Objects of Emulation are senior Ayatollahs in Qom in Iran.
Christopher de Bellaigue writing in the New York Review of Books in the middle of 2002 reports:
At the revolution's outset, most of the half-dozen "Objects of Emulation" who were living in Iran and Iraq either opposed the principle of clerical rule or remained silent about it. Qom's subsequent resistance to attempts to impose on it a uniform reading of political Islam has much to do with the pluralistic tradition of the seminary. Seminarians are free to join the study circles of the "master" they most admire. He can teach pretty much what he wants, provided he does not disseminate contentious views outside the seminary.
... which sounds very reasonable and,as he says, "pluralistic".
Compare and contrast this from last December; Mentally-ill girl who was sold for sex faces death penalty in Iran.
A teenage girl with a mental age of eight is facing the death penalty for prostitution in Iran. The trial comes only four months after the hanging of another mentally ill girl for sex before marriage in a case that has prompted a human rights lawyer to prepare a charge of wrongful execution against the presiding judge.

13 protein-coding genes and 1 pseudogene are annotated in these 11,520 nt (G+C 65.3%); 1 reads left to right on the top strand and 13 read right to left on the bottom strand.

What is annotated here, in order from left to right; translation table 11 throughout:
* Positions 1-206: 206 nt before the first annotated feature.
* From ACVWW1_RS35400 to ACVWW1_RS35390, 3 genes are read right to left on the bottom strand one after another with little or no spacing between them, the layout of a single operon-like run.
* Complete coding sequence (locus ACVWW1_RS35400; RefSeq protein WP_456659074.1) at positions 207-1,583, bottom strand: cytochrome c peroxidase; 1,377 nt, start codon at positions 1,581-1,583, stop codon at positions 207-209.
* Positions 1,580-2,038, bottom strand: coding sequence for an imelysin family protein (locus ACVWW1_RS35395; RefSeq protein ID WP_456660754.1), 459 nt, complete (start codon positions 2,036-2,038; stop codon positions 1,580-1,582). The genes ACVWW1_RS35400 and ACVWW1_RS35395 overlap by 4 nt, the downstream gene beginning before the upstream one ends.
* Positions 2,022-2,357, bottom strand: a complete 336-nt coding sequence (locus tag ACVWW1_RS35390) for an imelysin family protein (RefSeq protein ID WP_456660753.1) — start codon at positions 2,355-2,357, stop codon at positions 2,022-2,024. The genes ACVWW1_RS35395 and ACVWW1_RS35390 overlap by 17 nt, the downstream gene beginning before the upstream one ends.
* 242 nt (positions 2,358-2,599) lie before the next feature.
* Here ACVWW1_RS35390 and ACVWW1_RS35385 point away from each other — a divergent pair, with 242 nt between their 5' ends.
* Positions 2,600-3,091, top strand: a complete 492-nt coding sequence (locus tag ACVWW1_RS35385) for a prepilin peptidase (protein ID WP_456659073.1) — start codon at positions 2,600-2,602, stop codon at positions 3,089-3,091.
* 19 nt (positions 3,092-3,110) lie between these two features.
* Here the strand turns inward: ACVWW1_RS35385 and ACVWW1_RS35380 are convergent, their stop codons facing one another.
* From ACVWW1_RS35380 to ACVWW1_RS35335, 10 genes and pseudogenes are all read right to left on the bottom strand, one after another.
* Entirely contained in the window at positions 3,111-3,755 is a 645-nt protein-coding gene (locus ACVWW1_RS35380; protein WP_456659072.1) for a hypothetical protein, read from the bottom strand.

The girl, known as Leyla M, is in prison while the Supreme Court decides on her "acts contrary to chastity", among the most serious charges under Iranian law. Under the penal code, girls as young as nine and boys as young as 15 can be executed.
Possibly a little dissemniation of "contentious views outside the seminary", might be appropriate here.
Axis of Evil?